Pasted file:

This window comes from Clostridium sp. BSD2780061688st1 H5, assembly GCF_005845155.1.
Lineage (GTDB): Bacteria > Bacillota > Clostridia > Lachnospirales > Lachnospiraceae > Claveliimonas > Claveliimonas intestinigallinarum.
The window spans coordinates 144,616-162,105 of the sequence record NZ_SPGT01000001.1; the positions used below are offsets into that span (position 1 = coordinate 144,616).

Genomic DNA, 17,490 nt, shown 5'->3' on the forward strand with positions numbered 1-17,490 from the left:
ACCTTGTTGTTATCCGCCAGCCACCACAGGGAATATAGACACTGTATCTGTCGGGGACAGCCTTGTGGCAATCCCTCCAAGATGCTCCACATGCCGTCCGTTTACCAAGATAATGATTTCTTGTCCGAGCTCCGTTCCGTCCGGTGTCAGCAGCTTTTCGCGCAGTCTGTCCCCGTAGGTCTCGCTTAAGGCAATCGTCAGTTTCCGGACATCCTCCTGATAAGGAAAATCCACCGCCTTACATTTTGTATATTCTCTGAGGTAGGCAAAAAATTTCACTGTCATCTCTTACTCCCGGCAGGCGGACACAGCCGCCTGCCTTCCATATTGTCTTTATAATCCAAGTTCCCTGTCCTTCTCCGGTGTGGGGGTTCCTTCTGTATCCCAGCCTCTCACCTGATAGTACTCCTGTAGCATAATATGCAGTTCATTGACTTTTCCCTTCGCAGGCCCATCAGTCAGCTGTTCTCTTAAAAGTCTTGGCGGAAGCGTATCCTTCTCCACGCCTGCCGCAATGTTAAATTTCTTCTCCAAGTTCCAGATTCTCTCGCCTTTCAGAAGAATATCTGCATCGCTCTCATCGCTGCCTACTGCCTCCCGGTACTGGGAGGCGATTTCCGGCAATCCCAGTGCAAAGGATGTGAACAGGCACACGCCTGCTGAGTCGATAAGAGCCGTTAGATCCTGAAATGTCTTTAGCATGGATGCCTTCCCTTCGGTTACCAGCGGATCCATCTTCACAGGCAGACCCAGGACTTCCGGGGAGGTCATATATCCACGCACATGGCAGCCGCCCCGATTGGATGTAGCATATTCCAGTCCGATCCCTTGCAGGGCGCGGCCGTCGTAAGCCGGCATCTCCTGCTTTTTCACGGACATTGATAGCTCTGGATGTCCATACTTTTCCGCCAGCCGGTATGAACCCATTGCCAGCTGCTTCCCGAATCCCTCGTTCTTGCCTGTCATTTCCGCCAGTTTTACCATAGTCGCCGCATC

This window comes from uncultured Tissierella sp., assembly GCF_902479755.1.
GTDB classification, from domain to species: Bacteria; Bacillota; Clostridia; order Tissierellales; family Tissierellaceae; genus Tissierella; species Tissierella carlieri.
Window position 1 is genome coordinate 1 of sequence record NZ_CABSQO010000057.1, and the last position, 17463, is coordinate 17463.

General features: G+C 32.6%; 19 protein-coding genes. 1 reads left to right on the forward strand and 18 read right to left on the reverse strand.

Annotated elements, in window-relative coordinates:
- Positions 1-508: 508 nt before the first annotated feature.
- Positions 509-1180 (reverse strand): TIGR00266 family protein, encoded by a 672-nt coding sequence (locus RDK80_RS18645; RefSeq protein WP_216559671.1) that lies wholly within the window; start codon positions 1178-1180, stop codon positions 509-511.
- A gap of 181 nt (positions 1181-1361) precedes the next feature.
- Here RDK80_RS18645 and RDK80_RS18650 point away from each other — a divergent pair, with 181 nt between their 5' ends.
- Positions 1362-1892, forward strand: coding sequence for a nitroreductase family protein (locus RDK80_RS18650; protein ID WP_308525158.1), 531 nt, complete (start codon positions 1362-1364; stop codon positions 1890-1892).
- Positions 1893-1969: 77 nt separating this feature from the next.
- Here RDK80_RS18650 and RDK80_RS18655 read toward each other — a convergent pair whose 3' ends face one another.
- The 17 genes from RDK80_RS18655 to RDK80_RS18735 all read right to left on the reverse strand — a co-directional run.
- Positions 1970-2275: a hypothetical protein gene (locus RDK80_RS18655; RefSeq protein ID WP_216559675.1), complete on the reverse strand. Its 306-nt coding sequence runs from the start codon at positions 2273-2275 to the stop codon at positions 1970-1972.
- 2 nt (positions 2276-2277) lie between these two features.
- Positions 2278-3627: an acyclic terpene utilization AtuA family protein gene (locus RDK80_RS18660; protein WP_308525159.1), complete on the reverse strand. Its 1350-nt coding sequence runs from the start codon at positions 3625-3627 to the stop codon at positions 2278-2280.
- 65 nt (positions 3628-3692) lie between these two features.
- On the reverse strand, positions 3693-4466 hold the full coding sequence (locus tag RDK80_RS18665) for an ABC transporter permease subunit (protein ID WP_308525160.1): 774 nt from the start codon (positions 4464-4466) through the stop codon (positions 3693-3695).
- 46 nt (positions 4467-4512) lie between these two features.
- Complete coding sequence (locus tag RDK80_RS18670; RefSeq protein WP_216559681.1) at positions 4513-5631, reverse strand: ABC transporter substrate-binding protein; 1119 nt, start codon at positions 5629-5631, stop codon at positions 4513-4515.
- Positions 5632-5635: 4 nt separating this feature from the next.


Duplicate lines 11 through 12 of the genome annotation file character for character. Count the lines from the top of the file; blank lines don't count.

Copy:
- Positions 1-508: 508 nt before the first annotated feature.
- Positions 509-1180 (reverse strand): TIGR00266 family protein, encoded by a 672-nt coding sequence (locus RDK80_RS18645; RefSeq protein WP_216559671.1) that lies wholly within the window; start codon positions 1178-1180, stop codon positions 509-511.